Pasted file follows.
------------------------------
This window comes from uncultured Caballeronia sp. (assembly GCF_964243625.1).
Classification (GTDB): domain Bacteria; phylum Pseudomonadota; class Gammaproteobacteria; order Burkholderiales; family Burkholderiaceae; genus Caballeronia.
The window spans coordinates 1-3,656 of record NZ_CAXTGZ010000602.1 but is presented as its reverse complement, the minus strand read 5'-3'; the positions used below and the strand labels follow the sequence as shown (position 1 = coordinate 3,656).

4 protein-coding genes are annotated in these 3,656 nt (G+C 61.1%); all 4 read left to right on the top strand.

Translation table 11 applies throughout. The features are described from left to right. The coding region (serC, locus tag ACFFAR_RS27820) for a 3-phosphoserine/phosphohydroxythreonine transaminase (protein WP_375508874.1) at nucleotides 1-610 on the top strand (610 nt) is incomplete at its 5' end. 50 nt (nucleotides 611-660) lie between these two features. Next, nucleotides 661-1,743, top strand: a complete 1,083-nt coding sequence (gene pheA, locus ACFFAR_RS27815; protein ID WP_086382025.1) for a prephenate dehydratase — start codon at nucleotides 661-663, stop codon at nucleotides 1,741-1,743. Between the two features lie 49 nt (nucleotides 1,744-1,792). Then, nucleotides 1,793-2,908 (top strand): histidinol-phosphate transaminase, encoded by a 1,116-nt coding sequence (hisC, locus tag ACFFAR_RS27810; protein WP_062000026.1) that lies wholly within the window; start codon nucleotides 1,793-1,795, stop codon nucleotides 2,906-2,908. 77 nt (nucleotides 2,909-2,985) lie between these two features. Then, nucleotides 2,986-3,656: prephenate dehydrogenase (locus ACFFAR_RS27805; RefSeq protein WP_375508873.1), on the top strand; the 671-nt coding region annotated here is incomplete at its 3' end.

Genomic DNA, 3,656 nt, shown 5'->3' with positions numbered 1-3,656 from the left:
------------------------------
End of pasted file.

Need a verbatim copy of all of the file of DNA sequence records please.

This window comes from uncultured Caballeronia sp. (assembly GCF_964243625.1).
Classification (GTDB): domain Bacteria; phylum Pseudomonadota; class Gammaproteobacteria; order Burkholderiales; family Burkholderiaceae; genus Caballeronia.
The window spans coordinates 1-3,656 of record NZ_CAXTGZ010000602.1 but is presented as its reverse complement, the minus strand read 5'-3'; the positions used below and the strand labels follow the sequence as shown (position 1 = coordinate 3,656).

4 protein-coding genes are annotated in these 3,656 nt (G+C 61.1%); all 4 read left to right on the top strand.

Translation table 11 applies throughout. The features are described from left to right. The coding region (serC, locus tag ACFFAR_RS27820) for a 3-phosphoserine/phosphohydroxythreonine transaminase (protein WP_375508874.1) at nucleotides 1-610 on the top strand (610 nt) is incomplete at its 5' end. 50 nt (nucleotides 611-660) lie between these two features. Next, nucleotides 661-1,743, top strand: a complete 1,083-nt coding sequence (gene pheA, locus ACFFAR_RS27815; protein ID WP_086382025.1) for a prephenate dehydratase — start codon at nucleotides 661-663, stop codon at nucleotides 1,741-1,743. Between the two features lie 49 nt (nucleotides 1,744-1,792). Then, nucleotides 1,793-2,908 (top strand): histidinol-phosphate transaminase, encoded by a 1,116-nt coding sequence (hisC, locus tag ACFFAR_RS27810; protein WP_062000026.1) that lies wholly within the window; start codon nucleotides 1,793-1,795, stop codon nucleotides 2,906-2,908. 77 nt (nucleotides 2,909-2,985) lie between these two features. Then, nucleotides 2,986-3,656: prephenate dehydrogenase (locus ACFFAR_RS27805; RefSeq protein WP_375508873.1), on the top strand; the 671-nt coding region annotated here is incomplete at its 3' end.

Genomic DNA, 3,656 nt, shown 5'->3' with positions numbered 1-3,656 from the left: